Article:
Undammed Patapsco has just about unlimited potential

When Simkins Dam comes down this fall, the river will be better for fishing

August 27, 2010|By Candus Thomson, The Baltimore Sun

The Patapsco River doesn't get a lot of love.

Pronounced Pa-taps-i-co by many locals and sometimes used as a punch line to an urban joke, the waterway winds about 50 miles from its headwaters to the Chesapeake Bay.

It's not a Blue Ribbon trout stream, like the Gunpowder, nor does it enjoy "Wild and Scenic" status like the Youghiogheny in Western Maryland. And it's not the Potomac — nicknamed America's River by conservation groups.

But it provided the juice to power 19th century textile and grain mills. Baltimore wouldn't have a harbor without it, and the Patapsco provides a liquid backbone to a state park bearing its name. The river is a reliable fishing hole in spring and on a hot summer day, it provides a cooling refuge.

And here's the best part. The Patapsco could be better.

Little by little those who believe in the river and see its promise are removing the obstacles — literally — that block progress.

Sometime this fall, Simkins Dam just outside Ellicott City will tumble, clearing more than eight miles of river and improving water quality and habitat for fish, eels and other species. A freely flowing river will mean higher oxygen levels and fewer thermal spikes in the summer.

"The water will run chocolate brown for about seven days and after that, it will clear," says Serena McClain of America Rivers, one of the partners in the project. "Within a year, you won't even know [the dam] was there."

Jim Thompson, dam removal expert for the Department of Natural Resources, says most of what will wash downstream will be "sand and gravel, the good kind of sediment that's supposed to be in the stream, not mud and silt, which cover submerged aquatic vegetation. It may make sand bars a little larger for a while, and then everything will return to normal."

The same thing happened last year, when river restoration efforts targeted Union Dam upstream.

"This is a chance to see what the systematic removal of these structures will do for river quality," says McClain.

Removing both dams will cost $4 million, money provided by the National Oceanic and Atmospheric Administration. The Patapsco project was among 50 chosen by NOAA from a stack of 814 coastal restoration proposals across the country under the federal economic stimulus program.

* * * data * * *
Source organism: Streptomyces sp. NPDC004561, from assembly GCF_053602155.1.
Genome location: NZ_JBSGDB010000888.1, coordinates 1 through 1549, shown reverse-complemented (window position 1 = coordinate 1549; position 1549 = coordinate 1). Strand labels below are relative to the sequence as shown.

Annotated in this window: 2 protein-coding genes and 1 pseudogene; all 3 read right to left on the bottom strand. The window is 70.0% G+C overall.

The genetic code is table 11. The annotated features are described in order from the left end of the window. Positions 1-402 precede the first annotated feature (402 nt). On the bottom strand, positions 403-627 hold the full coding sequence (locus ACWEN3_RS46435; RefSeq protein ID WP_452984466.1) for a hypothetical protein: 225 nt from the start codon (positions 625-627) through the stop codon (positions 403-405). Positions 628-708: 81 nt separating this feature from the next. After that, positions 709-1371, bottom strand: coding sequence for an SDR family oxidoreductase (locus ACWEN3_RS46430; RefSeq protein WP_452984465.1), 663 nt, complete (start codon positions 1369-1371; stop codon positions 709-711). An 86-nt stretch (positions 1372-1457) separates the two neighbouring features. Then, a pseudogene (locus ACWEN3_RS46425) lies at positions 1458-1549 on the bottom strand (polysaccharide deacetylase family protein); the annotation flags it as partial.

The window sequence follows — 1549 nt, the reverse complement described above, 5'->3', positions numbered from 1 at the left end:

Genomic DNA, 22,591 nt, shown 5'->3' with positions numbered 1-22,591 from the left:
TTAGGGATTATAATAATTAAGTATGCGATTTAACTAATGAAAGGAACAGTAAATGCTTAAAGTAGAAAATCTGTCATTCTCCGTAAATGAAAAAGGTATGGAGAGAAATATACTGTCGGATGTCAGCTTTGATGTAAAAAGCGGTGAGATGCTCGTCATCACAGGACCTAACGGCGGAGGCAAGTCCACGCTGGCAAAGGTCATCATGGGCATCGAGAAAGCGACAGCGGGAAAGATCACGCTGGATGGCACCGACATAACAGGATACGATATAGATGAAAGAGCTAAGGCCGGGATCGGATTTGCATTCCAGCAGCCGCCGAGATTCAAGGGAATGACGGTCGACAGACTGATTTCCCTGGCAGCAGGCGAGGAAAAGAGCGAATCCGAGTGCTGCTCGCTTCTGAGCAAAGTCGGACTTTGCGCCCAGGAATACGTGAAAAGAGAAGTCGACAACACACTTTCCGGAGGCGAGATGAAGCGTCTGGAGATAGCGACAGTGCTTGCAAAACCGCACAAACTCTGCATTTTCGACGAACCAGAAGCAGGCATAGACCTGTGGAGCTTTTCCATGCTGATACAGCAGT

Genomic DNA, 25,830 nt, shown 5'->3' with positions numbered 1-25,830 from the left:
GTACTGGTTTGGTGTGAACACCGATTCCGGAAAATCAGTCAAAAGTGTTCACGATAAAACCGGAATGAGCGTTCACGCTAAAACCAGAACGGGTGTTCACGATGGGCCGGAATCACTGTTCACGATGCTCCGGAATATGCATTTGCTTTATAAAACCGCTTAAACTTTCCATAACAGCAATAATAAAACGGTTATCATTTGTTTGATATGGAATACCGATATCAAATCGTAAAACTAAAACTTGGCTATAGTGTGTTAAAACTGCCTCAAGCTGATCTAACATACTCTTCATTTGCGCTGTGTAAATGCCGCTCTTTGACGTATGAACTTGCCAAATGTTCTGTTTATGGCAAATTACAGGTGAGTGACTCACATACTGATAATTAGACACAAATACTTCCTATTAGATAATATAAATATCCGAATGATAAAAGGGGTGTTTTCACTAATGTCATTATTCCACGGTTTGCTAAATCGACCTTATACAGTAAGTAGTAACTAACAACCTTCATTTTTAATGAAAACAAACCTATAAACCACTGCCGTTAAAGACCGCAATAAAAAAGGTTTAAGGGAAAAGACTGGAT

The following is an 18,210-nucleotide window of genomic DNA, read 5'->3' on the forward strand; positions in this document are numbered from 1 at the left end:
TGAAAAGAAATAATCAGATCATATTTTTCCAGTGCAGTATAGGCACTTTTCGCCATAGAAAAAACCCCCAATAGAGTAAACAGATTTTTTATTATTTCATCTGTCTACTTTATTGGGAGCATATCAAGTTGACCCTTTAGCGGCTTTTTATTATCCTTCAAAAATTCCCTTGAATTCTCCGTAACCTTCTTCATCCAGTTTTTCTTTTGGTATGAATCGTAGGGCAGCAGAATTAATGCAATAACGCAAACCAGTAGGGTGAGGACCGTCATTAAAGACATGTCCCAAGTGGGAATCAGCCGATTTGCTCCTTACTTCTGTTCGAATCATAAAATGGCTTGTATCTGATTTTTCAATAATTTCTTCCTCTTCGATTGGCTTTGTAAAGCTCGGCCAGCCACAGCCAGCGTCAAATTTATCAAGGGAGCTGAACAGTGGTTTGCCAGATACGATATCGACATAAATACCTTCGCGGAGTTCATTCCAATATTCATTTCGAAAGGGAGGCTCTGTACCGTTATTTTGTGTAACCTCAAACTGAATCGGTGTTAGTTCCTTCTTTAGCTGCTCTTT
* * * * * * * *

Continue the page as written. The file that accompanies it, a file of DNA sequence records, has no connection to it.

At $1.5 million, Union Dam was the cheaper project because Tropical Storm Agnes did part of the removal, breaching the concrete structure in 1972. Simpkins has been a tougher nut because of questions concerning the impact of releasing sediment, estimated to be 110,000 cubic yards.

Thompson says biologists gathered two years of data on downstream habitat, at a cost of $350,000, and will collected three year's worth of data in the aftermath of the removal, a $500,000 expense, to document the benefits and changes.

The information will be used to plan other dam projects.

A crew will gouge a notch out of one end of the 10-foot-tall structure to allow the partial release of water and sediment and then work backward. The process is expected to take just a few weeks. Afterward, restoration plans call for grading and planting.

Giving American eels more access to the river will improve the range of freshwater mussels, which filter large quantities of water. In their larval stage, mussels cling to the gills of eels as they swim upstream.

He hopes to capture eels below Bloede Dam, the last blockage before the river empties into the harbor, introduce them to mussel larvae and release them above the dam.

Eventually—say, three to five years from now--the state would like to remove Bloede, too, leaving just Daniels as an impediment. Thompson would like to add augment the fish ladder with an eel ladder.

"If you could filter the Patapsco, imagine how good that would be for the Inner Harbor and Chesapeake Bay," Thompson said.

Also this fall, DNR will bypass White Hall Dam above Loch Raven Reservoir, which blocks Little Falls as it flows toward Gunpowder Falls.

The $264,000 project will reduce thermal spikes that affect the wild brown trout population below the dam and open up 46 square miles of watershed upstream toward the Pennsylvania line.

Yellow perch

The watermen had their turn, now it's time for recreational anglers to hear a State of the Yellow Perch address from the Fisheries Service.

Leaders of fishing and conservation groups want to discuss the use of hoop nets by watermen, boundary lines for nets and the status of yellow perch in specific waterways that may not have seen a population increase after enactment of tougher commercial regulations.

The session, from 6 p.m. to 8 p.m. Monday at DNR headquarters in Annapolis, will include a brief overview of the health of the stock and a give-and-take between anglers and bureaucrats.

candy.thomson@baltsun.com

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